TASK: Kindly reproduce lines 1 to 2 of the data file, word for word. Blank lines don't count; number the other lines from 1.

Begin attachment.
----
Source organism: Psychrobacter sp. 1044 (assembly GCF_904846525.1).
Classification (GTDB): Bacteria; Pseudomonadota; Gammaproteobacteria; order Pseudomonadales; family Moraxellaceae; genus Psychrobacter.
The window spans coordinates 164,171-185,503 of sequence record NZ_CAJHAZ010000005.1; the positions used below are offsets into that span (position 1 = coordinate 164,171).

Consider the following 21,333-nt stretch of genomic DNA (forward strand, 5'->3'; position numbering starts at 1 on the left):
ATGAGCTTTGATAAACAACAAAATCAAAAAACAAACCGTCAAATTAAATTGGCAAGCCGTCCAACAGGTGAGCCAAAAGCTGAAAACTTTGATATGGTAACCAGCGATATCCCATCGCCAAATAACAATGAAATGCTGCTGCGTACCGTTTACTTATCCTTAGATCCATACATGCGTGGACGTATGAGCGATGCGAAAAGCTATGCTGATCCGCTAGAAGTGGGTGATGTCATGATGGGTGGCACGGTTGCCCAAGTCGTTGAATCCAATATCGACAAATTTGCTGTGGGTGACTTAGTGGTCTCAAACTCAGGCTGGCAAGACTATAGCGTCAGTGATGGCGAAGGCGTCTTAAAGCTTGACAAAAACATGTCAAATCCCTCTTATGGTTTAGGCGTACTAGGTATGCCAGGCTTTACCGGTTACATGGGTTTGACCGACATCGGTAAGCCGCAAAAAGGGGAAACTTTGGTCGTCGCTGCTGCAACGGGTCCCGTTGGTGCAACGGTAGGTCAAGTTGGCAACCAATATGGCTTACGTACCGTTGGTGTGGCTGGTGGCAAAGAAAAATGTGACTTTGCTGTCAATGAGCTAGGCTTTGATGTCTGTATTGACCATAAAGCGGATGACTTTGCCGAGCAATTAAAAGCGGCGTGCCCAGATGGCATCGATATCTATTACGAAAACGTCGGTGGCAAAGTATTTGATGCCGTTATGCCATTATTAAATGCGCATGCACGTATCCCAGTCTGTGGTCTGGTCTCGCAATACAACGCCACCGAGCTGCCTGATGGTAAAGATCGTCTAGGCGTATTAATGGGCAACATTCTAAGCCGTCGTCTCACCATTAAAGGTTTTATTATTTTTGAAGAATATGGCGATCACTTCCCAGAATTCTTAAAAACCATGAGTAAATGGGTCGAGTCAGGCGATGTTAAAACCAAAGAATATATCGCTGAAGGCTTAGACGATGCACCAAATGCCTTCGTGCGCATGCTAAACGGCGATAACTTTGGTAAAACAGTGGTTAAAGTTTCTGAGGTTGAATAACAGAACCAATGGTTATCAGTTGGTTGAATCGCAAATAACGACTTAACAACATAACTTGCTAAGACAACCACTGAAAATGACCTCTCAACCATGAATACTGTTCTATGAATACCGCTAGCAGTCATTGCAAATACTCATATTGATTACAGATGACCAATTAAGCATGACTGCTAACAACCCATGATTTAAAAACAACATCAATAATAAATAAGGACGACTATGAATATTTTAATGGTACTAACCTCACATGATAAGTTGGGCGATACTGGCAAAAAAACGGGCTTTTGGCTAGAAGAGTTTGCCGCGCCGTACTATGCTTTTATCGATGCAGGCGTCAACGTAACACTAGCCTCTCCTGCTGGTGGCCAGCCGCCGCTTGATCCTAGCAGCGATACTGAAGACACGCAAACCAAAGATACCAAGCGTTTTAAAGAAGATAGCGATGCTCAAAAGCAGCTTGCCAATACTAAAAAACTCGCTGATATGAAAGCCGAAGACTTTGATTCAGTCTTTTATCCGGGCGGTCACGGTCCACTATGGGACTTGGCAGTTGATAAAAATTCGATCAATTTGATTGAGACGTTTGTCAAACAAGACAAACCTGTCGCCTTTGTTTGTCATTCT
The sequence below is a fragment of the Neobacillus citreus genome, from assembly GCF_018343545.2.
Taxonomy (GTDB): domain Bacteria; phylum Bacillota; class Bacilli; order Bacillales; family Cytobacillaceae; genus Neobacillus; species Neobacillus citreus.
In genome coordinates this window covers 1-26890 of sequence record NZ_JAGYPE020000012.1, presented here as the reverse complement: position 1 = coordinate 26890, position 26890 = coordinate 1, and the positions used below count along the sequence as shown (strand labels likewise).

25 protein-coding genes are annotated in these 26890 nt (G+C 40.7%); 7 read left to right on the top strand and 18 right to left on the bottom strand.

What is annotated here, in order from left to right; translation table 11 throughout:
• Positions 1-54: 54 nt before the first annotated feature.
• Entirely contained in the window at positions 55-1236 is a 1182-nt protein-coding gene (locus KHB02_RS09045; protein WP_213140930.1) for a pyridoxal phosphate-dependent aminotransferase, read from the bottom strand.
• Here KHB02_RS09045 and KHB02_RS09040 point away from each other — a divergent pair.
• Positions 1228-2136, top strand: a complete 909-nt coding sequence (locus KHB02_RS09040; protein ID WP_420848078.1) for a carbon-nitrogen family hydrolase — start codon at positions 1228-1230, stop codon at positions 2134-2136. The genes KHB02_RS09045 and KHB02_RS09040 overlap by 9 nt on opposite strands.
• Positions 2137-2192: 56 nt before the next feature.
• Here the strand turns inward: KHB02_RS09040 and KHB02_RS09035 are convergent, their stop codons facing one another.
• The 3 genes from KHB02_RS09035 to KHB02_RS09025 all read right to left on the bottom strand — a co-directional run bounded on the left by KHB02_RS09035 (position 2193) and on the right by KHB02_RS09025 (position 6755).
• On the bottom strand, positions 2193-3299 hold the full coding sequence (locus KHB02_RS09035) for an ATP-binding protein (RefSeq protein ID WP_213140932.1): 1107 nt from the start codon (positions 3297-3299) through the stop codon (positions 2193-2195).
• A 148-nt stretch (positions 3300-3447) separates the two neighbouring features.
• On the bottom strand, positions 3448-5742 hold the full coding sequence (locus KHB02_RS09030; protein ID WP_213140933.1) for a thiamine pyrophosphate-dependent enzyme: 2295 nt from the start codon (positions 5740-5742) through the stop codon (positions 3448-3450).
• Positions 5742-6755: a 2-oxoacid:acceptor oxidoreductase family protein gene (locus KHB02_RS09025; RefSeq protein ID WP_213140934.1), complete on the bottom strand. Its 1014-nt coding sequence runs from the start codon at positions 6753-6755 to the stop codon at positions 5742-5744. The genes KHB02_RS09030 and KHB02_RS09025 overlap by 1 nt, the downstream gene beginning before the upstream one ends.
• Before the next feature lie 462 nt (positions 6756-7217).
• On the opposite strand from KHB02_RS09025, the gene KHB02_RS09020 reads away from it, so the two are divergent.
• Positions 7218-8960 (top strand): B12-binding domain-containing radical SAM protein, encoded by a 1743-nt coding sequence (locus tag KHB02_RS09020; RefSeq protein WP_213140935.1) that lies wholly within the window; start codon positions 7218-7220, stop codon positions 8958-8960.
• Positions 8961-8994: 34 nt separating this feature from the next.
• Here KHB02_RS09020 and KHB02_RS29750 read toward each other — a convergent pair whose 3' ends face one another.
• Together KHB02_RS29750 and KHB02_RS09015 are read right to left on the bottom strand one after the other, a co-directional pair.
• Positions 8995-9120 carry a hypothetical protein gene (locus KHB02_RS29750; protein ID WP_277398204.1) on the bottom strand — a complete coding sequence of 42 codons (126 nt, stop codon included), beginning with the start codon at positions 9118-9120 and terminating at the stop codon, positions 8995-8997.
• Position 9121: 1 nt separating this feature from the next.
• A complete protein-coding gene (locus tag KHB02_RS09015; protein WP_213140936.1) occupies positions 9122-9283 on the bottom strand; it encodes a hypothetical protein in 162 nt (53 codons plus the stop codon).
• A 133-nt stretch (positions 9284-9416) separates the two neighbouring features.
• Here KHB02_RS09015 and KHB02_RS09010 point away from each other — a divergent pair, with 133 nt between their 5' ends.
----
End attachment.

Source organism: Psychrobacter sp. 1044 (assembly GCF_904846525.1).
Classification (GTDB): Bacteria; Pseudomonadota; Gammaproteobacteria; order Pseudomonadales; family Moraxellaceae; genus Psychrobacter.